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Five Things We Learned from Natalie Craig


How can real estate companies stay on top of market growth opportunities in a shifting regulatory environment? Cushman & Wakefield’s Natalie Craig, Chief Legal & Commercial Officer for Asia Pacific, shares her views as well as her experience as a transactional and commercial lawyer within the real estate industry in Asia Pacific in our Shaping What’s Next podcast.

Below are just some of the highlights from that conversation.

Law wasn’t Natalie’s first choice as a career
“I’ve been a lawyer for 17 years. I started my career as a tax lawyer. I then moved into project finance and then finally to property. But law wasn’t my first choice. I spent most of my youth dreaming of being a concert violinist. As a young person I played violin and piano and I absolutely adored both and thought I would become an orchestral violinist or a concert violinist. 

I have to say my family probably were the biggest influence in making that change in position. They were a little bit surprised at my choice of music when I had this sort of academic skills to do something else in addition to music. What they really put to me was that music could always be part of my life and that I would be well-placed to consider a profession. And that’s where I ended up. I do love practicing law in an in-house commercial environment and I still play lots of music. I now have three children who I convinced to take up various musical instruments, so I do feel like I get the best of both of those worlds now and experience it.”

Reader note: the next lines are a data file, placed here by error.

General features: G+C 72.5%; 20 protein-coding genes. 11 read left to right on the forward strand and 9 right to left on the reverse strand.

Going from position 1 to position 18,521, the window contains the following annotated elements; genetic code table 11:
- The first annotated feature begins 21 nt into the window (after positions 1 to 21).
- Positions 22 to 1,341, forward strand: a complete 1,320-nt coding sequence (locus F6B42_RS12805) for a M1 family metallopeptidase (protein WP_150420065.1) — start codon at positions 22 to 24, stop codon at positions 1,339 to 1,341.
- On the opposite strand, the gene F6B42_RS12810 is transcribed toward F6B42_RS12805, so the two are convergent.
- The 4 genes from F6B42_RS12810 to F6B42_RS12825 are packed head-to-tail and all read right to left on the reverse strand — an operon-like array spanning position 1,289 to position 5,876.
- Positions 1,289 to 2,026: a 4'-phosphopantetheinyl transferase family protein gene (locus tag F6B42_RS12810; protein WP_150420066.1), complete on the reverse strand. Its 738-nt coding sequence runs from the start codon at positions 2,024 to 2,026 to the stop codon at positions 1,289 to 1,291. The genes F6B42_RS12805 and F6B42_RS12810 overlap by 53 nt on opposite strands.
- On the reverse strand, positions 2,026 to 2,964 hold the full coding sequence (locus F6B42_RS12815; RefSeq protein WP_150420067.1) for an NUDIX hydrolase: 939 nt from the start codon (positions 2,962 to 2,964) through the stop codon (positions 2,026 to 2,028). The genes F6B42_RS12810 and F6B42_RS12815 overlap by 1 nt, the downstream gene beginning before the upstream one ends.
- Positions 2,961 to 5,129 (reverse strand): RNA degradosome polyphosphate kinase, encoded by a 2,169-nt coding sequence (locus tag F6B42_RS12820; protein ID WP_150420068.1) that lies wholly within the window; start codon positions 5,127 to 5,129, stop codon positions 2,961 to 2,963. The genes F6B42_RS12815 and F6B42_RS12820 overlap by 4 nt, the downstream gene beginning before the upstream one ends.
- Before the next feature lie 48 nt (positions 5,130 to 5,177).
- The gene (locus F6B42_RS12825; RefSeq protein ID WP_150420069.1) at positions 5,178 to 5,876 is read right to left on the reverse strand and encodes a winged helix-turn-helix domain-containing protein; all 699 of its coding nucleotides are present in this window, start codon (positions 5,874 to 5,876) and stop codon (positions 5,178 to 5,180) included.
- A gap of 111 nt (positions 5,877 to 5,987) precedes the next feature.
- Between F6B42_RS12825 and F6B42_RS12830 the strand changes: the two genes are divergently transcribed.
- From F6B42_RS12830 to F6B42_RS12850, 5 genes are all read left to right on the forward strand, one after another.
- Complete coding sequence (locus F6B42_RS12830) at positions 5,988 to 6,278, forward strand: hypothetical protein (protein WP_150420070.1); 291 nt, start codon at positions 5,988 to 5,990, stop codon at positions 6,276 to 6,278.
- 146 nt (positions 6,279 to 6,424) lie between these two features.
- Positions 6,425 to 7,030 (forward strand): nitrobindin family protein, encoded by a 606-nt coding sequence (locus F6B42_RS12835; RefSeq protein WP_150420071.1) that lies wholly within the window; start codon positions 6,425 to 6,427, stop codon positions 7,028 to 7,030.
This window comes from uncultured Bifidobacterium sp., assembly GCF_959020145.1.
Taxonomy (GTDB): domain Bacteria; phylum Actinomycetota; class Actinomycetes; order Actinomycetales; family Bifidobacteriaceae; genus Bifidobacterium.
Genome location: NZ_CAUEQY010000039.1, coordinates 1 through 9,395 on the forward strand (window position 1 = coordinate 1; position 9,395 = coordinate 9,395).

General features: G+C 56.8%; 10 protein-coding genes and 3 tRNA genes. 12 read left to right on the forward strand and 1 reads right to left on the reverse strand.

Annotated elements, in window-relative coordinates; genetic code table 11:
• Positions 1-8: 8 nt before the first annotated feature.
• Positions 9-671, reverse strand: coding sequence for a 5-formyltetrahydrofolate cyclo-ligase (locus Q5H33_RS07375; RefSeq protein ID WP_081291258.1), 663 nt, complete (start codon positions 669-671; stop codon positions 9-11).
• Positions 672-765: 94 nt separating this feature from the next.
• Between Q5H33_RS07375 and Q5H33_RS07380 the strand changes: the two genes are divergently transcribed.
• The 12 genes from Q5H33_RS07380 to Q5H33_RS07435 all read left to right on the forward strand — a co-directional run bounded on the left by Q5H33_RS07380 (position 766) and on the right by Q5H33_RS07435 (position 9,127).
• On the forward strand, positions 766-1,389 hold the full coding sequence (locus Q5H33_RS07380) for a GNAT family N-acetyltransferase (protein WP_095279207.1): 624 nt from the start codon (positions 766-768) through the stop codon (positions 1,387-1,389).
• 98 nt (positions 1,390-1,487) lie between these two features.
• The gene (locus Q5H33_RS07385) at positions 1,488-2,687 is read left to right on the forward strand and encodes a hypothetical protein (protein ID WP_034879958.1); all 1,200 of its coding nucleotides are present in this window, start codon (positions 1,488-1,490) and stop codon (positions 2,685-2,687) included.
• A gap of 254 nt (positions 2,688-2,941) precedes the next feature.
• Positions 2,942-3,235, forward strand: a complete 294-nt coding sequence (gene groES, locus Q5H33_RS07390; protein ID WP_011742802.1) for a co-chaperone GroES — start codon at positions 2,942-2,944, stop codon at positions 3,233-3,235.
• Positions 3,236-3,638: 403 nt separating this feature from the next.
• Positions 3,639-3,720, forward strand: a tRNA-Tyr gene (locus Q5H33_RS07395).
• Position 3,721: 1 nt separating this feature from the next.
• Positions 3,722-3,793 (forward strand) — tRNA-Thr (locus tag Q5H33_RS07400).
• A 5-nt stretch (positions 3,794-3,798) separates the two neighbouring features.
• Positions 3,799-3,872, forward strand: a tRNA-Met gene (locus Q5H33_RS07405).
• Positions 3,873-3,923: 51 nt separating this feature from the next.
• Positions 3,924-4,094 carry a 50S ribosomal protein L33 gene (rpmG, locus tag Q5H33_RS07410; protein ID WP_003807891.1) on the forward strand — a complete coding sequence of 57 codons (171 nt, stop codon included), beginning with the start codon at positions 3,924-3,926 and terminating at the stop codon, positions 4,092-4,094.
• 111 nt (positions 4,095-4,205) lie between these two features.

Cushman & Wakefield gave her the opportunity to practice both transactional and commercial law in an in-house environment
“I found myself in an increasingly narrowed pathway of specialty that didn’t allow me to really see the big picture of how transactions were put together and executed. That was an area where I had a real interest. While I was happy to build my technical skills and know a lot about a very small area of law, I found myself always very interested in what else was happening on any transaction I was working on. The fact that I’d be more interested about the transaction as a whole and all of the various parts of them suggested that maybe an in-house role would suit me better because there’s just a lot of greater variety and breadth in terms of what you need to be across.

I got to work as a transaction lawyer and from there I began to build my interest in the commercial aspects of the job. I think that’s actually a really interesting opportunity that we’ve been presented with here at Cushman & Wakefield – to have a legal and commercial group under the same leadership and within the same structure. Lawyers in-house do a lot in terms of the advice they give and the benefit that they can add to transactions when they truly understand the commercial reality, the commercial pressures and what the market expects in terms of service providers like us. And when you got both aspects of that knowledge sitting within a legal function or a legal and commercial function, I think it makes our lawyers far more practical and insightful in terms of the advice they give.